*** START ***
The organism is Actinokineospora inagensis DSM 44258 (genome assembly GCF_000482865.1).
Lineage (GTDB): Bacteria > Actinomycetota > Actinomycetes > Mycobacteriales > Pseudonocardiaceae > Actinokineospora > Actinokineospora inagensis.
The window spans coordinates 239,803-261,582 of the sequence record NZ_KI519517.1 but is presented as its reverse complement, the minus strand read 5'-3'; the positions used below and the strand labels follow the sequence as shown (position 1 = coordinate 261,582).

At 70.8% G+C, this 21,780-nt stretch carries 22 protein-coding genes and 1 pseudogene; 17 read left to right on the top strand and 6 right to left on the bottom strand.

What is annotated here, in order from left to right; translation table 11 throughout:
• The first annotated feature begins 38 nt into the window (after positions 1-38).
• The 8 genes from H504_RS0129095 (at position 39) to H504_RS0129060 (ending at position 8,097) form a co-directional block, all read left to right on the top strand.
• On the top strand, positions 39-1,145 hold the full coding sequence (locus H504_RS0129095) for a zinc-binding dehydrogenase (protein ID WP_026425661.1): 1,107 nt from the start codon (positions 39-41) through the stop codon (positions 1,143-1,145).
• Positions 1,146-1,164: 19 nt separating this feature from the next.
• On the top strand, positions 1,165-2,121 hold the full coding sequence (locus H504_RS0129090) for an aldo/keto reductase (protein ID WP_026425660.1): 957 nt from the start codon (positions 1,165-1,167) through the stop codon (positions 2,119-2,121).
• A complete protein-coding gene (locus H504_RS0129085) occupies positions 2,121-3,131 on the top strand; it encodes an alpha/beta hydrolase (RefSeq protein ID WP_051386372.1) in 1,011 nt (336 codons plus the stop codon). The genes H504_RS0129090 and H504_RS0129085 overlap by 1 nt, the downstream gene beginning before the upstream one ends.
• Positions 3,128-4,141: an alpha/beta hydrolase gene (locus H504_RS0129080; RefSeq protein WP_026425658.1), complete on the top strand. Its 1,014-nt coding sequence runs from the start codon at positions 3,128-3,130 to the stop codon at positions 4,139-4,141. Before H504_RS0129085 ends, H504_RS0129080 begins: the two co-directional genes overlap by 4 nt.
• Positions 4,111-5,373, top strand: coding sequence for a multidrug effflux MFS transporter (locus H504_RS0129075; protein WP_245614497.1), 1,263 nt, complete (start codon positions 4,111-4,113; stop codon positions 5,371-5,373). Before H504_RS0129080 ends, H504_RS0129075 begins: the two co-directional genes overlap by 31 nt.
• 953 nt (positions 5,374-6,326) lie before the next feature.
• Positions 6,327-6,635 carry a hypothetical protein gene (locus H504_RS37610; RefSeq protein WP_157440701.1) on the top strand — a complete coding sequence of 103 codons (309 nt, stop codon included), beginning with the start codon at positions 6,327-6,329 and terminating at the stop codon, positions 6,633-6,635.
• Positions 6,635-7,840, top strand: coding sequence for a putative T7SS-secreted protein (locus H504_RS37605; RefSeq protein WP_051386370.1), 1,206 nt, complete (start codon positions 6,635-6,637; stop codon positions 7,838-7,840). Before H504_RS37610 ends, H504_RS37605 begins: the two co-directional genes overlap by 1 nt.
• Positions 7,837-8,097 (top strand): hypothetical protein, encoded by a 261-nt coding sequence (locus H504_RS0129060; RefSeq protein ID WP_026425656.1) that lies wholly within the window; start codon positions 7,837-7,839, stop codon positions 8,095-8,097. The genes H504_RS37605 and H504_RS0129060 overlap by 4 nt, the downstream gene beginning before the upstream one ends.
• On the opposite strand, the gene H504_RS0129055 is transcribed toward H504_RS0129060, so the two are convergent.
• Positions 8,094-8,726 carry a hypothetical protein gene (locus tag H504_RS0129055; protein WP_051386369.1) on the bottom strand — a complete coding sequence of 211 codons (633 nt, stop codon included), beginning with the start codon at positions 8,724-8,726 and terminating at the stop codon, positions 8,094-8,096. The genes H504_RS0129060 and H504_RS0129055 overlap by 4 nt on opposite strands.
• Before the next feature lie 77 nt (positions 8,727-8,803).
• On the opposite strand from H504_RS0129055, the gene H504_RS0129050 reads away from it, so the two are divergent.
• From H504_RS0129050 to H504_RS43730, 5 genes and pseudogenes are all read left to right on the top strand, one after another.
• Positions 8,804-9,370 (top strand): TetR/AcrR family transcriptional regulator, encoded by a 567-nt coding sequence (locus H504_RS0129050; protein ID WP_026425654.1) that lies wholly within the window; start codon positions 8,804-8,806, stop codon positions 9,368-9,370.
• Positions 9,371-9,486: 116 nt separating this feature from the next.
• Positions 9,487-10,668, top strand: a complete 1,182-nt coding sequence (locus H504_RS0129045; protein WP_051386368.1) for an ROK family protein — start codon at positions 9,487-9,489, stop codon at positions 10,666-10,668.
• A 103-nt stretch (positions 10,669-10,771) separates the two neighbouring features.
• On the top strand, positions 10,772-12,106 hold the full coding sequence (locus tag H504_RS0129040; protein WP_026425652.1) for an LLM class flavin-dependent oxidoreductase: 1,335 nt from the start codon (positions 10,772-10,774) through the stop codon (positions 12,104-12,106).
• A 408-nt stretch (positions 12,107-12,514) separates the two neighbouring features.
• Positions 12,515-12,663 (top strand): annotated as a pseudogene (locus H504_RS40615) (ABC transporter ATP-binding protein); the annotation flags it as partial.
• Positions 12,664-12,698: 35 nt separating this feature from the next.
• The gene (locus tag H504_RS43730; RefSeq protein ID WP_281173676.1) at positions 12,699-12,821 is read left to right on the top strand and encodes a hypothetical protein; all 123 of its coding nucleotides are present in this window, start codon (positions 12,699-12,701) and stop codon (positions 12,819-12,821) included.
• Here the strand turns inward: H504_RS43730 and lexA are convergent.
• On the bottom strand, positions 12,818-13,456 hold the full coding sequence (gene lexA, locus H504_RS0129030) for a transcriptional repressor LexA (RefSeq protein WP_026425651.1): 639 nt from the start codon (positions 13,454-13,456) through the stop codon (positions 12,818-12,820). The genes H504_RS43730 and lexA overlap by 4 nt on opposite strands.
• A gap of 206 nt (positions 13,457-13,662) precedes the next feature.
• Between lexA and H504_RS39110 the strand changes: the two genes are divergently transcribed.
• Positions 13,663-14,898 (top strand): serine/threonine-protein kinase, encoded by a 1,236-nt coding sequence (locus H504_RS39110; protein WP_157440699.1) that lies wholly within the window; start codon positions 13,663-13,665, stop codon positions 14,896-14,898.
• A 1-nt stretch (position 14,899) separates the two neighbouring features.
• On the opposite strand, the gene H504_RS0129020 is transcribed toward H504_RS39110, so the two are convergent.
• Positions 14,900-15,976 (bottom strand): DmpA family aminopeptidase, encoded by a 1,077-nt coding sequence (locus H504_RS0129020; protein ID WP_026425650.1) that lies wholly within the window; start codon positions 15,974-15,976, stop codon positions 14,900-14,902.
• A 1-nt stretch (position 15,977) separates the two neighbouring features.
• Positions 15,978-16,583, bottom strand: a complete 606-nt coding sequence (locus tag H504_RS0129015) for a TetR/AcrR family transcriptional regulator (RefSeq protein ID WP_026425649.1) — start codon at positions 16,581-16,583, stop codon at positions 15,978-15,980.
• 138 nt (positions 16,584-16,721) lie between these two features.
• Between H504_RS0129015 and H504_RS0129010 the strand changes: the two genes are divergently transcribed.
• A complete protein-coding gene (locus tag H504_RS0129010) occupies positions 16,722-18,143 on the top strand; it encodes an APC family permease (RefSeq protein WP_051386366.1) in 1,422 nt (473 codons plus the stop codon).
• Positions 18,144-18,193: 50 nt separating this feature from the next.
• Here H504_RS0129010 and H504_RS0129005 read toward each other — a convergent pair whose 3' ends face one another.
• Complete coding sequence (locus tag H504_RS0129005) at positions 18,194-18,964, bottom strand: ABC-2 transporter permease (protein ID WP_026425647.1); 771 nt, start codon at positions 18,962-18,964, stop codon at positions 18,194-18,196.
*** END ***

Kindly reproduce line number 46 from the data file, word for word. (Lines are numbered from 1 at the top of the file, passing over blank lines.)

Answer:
• Here H504_RS0129010 and H504_RS0129005 read toward each other — a convergent pair whose 3' ends face one another.